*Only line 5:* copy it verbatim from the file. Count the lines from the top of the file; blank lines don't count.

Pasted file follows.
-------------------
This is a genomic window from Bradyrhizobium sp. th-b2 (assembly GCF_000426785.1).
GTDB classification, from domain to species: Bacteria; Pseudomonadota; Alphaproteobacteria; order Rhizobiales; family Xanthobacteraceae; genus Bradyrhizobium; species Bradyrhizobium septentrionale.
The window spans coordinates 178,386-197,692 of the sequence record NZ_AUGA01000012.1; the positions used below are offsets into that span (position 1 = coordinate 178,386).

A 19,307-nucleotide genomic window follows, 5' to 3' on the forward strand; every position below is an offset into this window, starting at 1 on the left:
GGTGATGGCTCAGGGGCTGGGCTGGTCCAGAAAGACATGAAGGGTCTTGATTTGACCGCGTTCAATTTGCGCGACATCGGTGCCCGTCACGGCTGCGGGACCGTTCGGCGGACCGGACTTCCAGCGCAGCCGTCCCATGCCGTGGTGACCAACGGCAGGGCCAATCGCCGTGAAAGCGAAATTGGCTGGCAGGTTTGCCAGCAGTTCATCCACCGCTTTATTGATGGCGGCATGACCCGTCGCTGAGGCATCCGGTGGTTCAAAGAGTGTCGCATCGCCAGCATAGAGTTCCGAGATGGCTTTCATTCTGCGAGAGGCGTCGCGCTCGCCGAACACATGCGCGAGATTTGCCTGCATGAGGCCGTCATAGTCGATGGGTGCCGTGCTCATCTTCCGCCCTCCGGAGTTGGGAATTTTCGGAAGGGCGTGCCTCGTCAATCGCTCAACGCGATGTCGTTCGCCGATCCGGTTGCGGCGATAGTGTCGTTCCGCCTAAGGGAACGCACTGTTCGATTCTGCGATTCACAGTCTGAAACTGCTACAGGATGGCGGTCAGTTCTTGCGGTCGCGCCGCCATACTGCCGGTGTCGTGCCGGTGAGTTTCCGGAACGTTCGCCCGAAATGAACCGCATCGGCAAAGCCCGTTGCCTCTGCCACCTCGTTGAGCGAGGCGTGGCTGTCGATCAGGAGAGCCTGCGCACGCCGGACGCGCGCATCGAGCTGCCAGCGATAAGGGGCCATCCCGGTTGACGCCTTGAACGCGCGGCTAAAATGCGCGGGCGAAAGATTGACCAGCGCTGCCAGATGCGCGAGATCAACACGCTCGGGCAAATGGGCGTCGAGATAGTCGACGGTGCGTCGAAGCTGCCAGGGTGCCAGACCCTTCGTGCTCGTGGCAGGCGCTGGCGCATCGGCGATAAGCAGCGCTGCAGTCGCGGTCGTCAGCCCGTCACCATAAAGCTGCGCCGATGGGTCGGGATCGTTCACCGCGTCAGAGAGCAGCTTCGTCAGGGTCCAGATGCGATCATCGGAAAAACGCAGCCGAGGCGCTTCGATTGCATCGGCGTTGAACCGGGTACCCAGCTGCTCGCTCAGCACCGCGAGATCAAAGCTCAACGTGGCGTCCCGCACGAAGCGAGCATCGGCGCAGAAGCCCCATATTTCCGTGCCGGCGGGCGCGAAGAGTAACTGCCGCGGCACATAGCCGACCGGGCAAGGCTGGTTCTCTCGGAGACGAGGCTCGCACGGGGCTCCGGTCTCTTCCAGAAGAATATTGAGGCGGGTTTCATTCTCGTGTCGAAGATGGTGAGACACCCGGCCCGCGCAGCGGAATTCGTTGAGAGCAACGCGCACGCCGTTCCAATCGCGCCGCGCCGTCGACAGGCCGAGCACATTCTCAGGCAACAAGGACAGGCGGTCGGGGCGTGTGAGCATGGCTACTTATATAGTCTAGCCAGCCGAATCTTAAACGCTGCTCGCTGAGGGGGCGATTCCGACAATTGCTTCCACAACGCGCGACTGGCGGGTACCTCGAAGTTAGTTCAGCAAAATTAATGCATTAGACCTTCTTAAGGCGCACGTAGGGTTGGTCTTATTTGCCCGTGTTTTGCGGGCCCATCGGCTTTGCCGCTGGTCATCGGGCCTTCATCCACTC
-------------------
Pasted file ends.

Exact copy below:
GGTGATGGCTCAGGGGCTGGGCTGGTCCAGAAAGACATGAAGGGTCTTGATTTGACCGCGTTCAATTTGCGCGACATCGGTGCCCGTCACGGCTGCGGGACCGTTCGGCGGACCGGACTTCCAGCGCAGCCGTCCCATGCCGTGGTGACCAACGGCAGGGCCAATCGCCGTGAAAGCGAAATTGGCTGGCAGGTTTGCCAGCAGTTCATCCACCGCTTTATTGATGGCGGCATGACCCGTCGCTGAGGCATCCGGTGGTTCAAAGAGTGTCGCATCGCCAGCATAGAGTTCCGAGATGGCTTTCATTCTGCGAGAGGCGTCGCGCTCGCCGAACACATGCGCGAGATTTGCCTGCATGAGGCCGTCATAGTCGATGGGTGCCGTGCTCATCTTCCGCCCTCCGGAGTTGGGAATTTTCGGAAGGGCGTGCCTCGTCAATCGCTCAACGCGATGTCGTTCGCCGATCCGGTTGCGGCGATAGTGTCGTTCCGCCTAAGGGAACGCACTGTTCGATTCTGCGATTCACAGTCTGAAACTGCTACAGGATGGCGGTCAGTTCTTGCGGTCGCGCCGCCATACTGCCGGTGTCGTGCCGGTGAGTTTCCGGAACGTTCGCCCGAAATGAACCGCATCGGCAAAGCCCGTTGCCTCTGCCACCTCGTTGAGCGAGGCGTGGCTGTCGATCAGGAGAGCCTGCGCACGCCGGACGCGCGCATCGAGCTGCCAGCGATAAGGGGCCATCCCGGTTGACGCCTTGAACGCGCGGCTAAAATGCGCGGGCGAAAGATTGACCAGCGCTGCCAGATGCGCGAGATCAACACGCTCGGGCAAATGGGCGTCGAGATAGTCGACGGTGCGTCGAAGCTGCCAGGGTGCCAGACCCTTCGTGCTCGTGGCAGGCGCTGGCGCATCGGCGATAAGCAGCGCTGCAGTCGCGGTCGTCAGCCCGTCACCATAAAGCTGCGCCGATGGGTCGGGATCGTTCACCGCGTCAGAGAGCAGCTTCGTCAGGGTCCAGATGCGATCATCGGAAAAACGCAGCCGAGGCGCTTCGATTGCATCGGCGTTGAACCGGGTACCCAGCTGCTCGCTCAGCACCGCGAGATCAAAGCTCAACGTGGCGTCCCGCACGAAGCGAGCATCGGCGCAGAAGCCCCATATTTCCGTGCCGGCGGGCGCGAAGAGTAACTGCCGCGGCACATAGCCGACCGGGCAAGGCTGGTTCTCTCGGAGACGAGGCTCGCACGGGGCTCCGGTCTCTTCCAGAAGAATATTGAGGCGGGTTTCATTCTCGTGTCGAAGATGGTGAGACACCCGGCCCGCGCAGCGGAATTCGTTGAGAGCAACGCGCACGCCGTTCCAATCGCGCCGCGCCGTCGACAGGCCGAGCACATTCTCAGGCAACAAGGACAGGCGGTCGGGGCGTGTGAGCATGGCTACTTATATAGTCTAGCCAGCCGAATCTTAAACGCTGCTCGCTGAGGGGGCGATTCCGACAATTGCTTCCACAACGCGCGACTGGCGGGTACCTCGAAGTTAGTTCAGCAAAATTAATGCATTAGACCTTCTTAAGGCGCACGTAGGGTTGGTCTTATTTGCCCGTGTTTTGCGGGCCCATCGGCTTTGCCGCTGGTCATCGGGCCTTCATCCACTC